The Wall Street Transcript has just published its Lodging/Hotels & Resorts issue, a report offering a timely review of the sector to serious investors and industry executives. This 49-page feature contains a roundtable forum, plus commentary from an industry analyst on the online travel and hotel reservations sector, and in-depth interviews with top management of 7 hotel companies. The full issue is available by calling (212) 952-7433 or via The Wall Street Transcript Online.
The lodging industry appears to be in a recovery cycle. Occupancy rates have reached maximum levels from most perspectives. Business travel is bouncing back, and discounted rates on leisure are gone. The recovery is on track for a multiple-year period lasting at least through 2007. Our panel experts agree that this is a great time to own hotel stocks and over the next couple of quarters there should be more positive earnings surprises than negative. Topics include: C-Corps and urban hotels, Limited service and extended stay segments, Impact of the weakened dollar, Converting hotels into residential properties, Outlook for timeshare business, RevPAR growth, Competitive environment, Hotel room differentiation methods, Growth segments Industry consolidation, Online booking, Industry expansion, Stock recommendations, Stocks to avoid.
Companies include: Choice Hotels International (CHH); Fairmont Hotels & Resorts Inc. (FHR); Four Seasons Hotels (FS); Great Wolf Resorts, Inc. (WOLF); Hilton Hotels (HLT); Host Marriott (HMT); Innkeepers USA (KPA); InnSuites Hospitality Trust (IHT); Intrawest Corporation (IDR); La Quinta (LQI); Lodgian, Inc. (LGN); Marriott International (MAR); Starwood Hotels & Resorts (HOT); Sunterra Corporation (SNRR); WestCoast Hospitality Corporation (WEH). Analysts include: David B. Katz of CIBC World Markets, Rod Petrik, William Truelove of UBS Investment Research and Paul Keung of CIBC World Markets.
In the following excerpt, the roundtable analysts discuss new customer-oriented features that hotels have introduced to win market share.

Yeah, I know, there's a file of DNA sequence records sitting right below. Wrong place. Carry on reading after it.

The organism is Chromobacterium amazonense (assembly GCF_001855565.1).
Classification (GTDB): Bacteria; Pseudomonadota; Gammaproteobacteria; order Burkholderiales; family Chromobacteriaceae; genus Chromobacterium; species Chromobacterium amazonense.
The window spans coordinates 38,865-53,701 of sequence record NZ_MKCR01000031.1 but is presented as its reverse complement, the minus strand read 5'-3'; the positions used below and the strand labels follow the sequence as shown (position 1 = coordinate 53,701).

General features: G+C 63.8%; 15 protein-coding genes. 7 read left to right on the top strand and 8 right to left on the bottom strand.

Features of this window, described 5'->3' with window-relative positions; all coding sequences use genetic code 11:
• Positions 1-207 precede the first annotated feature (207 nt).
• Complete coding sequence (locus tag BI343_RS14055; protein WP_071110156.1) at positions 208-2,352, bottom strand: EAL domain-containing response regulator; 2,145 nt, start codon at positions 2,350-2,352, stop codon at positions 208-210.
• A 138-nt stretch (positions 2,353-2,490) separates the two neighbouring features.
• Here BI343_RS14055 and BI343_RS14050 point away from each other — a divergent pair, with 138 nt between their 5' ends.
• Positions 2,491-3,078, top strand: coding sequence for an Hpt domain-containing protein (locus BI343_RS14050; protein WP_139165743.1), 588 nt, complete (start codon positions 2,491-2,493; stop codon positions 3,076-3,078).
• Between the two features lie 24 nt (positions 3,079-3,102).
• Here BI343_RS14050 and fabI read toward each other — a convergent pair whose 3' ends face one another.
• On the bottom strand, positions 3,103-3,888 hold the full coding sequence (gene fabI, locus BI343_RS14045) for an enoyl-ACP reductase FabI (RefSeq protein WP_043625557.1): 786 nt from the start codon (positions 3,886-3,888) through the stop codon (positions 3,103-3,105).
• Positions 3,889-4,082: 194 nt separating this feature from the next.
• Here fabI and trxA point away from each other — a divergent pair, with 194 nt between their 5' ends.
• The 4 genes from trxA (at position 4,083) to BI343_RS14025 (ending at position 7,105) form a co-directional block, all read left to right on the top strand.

TWST: David, let's start with you. As you look at the lodging industry today, where are we in the recovery that everybody has been talking about?
Mr. Katz: I think we're in an interesting place. Occupancy rates have reached a sweet spot or maximum levels from most perspectives. What happens under those circumstances is that hotel operators begin to push rates. That's the pricing power that everyone's talking about. Just intuitively, when companies begin to push rates, the flow through on rate increases should be a lot greater than that on occupancy.
TWST: Is this pushing of rates beginning to happen broadly?
Mr. Katz: Pretty much across the board. There certainly are some softer markets across the country (I assume we're speaking predominantly about the US), but there are some softer markets across the country and some that are stronger. New York is a particularly strong market. Hawaii has been a particularly strong market. Some of the markets in Texas, for example, have been a little softer.
TWST: Rod, what's your take on where we stand in this environment?
Mr. Petrik: We agree with what has been said. We believe we're early in the recovery cycle. The last downturn was business-driven. The economy was soft, but the consumer really didn't participate and that was reflected in hotel operations. Consumer leisure travel remained steady but it was very price sensitive in the downturn. Today, as business travel is bouncing back, those discounted rates on leisure are gone. We have seen a pickup in business travel over the past couple of quarters, which has increased occupancy with much higher rated tenants.
TWST: Will, how about from your perspective? Where are we, and what are we looking at over the balance of this year and into next?
Mr. Truelove: I think that the recovery is still on its track for a multiple-year recovery at least through 2007 and possibly through 2008. Not only are the demand indicators on the corporate side such as those that David and Rod talked about doing well, but we're also seeing a reduction in supply growth in areas that count. Those areas that count are urban locations.
We actually saw 1.8% supply growth in urban locations in 2004, which was almost double the national average of 1%. What we're going to see going forward is that while the national average of supply growth will accelerate and add more rooms, which in the past has never been a good thing, the supply growth in urban locations will actually fall to around 1% in 2005 and maybe even below that for the next couple of years. Even though the only thing left to do is raise rates, with no additional rooms coming online in the urban areas, we're pretty confident in the rate growth scenario, which does flow down to the bottom line, just as the others have indicated. We believe it will last at least through 2007, assuming demand continues.